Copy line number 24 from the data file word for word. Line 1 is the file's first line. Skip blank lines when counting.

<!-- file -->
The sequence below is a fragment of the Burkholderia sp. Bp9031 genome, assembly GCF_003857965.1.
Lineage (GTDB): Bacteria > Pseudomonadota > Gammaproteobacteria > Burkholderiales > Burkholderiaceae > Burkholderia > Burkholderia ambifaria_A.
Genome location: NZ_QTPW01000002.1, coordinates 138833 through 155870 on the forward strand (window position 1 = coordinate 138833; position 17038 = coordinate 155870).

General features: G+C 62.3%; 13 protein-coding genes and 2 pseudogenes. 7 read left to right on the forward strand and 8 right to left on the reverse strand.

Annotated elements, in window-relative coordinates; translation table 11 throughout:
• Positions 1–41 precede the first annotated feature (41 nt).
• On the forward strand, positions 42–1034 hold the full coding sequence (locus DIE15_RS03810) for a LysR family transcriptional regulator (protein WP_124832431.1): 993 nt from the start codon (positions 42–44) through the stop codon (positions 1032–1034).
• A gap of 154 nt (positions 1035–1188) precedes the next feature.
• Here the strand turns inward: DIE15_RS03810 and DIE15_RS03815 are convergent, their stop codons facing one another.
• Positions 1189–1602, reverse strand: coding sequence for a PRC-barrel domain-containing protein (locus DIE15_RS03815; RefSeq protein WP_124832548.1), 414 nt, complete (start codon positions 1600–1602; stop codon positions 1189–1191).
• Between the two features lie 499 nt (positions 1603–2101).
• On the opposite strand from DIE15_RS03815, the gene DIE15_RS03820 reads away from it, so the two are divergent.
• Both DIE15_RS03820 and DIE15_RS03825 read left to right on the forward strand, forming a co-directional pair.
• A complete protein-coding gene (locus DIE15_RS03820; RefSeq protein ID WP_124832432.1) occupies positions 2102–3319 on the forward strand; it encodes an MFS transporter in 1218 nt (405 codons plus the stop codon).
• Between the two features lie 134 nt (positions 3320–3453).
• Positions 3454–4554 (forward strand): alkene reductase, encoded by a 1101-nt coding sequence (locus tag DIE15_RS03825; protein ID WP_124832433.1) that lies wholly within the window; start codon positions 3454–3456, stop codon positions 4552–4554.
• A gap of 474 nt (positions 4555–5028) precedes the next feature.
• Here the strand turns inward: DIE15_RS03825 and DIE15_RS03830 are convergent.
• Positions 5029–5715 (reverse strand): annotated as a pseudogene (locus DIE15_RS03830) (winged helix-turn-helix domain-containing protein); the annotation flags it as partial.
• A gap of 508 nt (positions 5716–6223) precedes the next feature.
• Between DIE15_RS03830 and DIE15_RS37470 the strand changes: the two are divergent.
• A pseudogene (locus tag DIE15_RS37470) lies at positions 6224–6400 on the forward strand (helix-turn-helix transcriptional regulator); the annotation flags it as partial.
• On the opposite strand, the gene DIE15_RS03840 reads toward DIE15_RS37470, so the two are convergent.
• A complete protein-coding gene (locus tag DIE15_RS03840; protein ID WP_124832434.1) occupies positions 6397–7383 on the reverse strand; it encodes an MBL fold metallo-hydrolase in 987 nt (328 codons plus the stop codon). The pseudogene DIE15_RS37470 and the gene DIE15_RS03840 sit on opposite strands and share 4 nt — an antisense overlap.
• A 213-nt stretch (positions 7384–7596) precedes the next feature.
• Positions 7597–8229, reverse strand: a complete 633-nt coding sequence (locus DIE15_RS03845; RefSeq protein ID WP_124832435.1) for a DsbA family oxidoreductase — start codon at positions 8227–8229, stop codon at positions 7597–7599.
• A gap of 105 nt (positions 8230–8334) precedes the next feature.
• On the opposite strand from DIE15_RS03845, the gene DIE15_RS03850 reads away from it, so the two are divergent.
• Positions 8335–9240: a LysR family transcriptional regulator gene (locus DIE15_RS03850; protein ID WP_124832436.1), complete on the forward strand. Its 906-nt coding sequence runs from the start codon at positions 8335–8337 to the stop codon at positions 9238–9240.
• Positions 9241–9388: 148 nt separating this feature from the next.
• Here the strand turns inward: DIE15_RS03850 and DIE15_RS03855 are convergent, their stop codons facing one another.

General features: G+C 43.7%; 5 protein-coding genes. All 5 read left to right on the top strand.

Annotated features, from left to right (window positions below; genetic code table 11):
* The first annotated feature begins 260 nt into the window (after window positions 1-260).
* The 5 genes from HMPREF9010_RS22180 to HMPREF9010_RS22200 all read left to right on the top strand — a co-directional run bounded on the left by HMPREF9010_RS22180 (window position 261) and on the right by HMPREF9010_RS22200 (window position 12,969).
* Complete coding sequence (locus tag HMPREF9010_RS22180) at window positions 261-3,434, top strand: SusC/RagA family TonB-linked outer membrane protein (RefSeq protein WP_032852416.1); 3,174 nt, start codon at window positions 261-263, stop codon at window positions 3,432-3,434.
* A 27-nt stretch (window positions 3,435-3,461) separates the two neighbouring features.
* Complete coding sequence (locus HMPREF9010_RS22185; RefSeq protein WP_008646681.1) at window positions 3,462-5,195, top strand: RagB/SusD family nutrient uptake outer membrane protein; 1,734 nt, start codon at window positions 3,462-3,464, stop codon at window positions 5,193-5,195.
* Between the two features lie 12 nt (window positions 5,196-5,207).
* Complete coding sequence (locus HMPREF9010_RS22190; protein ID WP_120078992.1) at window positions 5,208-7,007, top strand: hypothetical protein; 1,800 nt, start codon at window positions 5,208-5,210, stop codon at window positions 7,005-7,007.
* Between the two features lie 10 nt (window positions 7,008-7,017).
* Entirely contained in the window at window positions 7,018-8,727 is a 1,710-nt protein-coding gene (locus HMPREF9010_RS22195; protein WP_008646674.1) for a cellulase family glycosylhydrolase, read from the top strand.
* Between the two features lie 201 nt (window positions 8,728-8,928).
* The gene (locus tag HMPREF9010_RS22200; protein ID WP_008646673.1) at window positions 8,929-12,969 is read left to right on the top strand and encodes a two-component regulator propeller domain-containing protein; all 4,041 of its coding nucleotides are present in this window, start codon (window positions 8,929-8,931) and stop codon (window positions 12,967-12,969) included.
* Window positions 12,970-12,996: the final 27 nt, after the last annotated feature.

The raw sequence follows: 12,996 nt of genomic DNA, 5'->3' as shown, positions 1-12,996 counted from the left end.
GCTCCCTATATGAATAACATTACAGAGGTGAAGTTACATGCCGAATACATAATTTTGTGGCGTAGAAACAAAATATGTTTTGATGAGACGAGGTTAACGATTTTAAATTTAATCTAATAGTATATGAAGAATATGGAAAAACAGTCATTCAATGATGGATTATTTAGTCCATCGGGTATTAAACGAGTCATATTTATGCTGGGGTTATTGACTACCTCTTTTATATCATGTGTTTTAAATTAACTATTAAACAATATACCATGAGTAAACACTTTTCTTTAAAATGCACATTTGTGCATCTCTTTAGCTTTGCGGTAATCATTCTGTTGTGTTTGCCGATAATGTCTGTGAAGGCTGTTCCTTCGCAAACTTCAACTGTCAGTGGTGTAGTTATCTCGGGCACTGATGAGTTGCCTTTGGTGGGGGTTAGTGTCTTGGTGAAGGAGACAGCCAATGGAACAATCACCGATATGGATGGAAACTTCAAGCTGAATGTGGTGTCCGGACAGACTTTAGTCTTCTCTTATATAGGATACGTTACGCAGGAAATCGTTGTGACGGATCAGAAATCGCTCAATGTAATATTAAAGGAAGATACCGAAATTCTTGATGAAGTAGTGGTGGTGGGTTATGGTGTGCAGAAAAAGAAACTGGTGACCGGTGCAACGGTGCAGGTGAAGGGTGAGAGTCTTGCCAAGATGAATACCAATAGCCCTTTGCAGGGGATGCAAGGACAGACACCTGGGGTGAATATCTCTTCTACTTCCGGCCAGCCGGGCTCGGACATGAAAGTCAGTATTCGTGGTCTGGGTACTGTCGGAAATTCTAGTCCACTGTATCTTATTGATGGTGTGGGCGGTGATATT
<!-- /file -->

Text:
• A complete protein-coding gene (locus tag DIE15_RS03840; protein ID WP_124832434.1) occupies positions 6397–7383 on the reverse strand; it encodes an MBL fold metallo-hydrolase in 987 nt (328 codons plus the stop codon). The pseudogene DIE15_RS37470 and the gene DIE15_RS03840 sit on opposite strands and share 4 nt — an antisense overlap.